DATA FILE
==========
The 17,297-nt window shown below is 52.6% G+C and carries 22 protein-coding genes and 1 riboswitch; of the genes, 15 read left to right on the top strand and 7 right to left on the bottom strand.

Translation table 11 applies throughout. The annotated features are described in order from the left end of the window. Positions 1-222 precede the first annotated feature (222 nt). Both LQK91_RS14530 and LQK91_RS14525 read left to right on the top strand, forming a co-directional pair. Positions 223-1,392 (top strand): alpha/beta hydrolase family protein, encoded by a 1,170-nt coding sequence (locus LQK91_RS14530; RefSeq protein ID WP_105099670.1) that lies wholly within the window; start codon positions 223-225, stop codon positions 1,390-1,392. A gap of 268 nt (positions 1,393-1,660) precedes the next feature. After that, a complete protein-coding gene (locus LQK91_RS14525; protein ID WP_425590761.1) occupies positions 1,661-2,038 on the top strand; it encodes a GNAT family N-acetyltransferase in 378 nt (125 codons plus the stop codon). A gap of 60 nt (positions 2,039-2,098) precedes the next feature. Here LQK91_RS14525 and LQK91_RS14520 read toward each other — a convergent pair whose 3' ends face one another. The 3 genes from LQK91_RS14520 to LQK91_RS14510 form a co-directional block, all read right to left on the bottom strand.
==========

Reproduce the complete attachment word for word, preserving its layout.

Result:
The 17,297-nt window shown below is 52.6% G+C and carries 22 protein-coding genes and 1 riboswitch; of the genes, 15 read left to right on the top strand and 7 right to left on the bottom strand.

Translation table 11 applies throughout. The annotated features are described in order from the left end of the window. Positions 1-222 precede the first annotated feature (222 nt). Both LQK91_RS14530 and LQK91_RS14525 read left to right on the top strand, forming a co-directional pair. Positions 223-1,392 (top strand): alpha/beta hydrolase family protein, encoded by a 1,170-nt coding sequence (locus LQK91_RS14530; RefSeq protein ID WP_105099670.1) that lies wholly within the window; start codon positions 223-225, stop codon positions 1,390-1,392. A gap of 268 nt (positions 1,393-1,660) precedes the next feature. After that, a complete protein-coding gene (locus LQK91_RS14525; protein ID WP_425590761.1) occupies positions 1,661-2,038 on the top strand; it encodes a GNAT family N-acetyltransferase in 378 nt (125 codons plus the stop codon). A gap of 60 nt (positions 2,039-2,098) precedes the next feature. Here LQK91_RS14525 and LQK91_RS14520 read toward each other — a convergent pair whose 3' ends face one another. The 3 genes from LQK91_RS14520 to LQK91_RS14510 form a co-directional block, all read right to left on the bottom strand.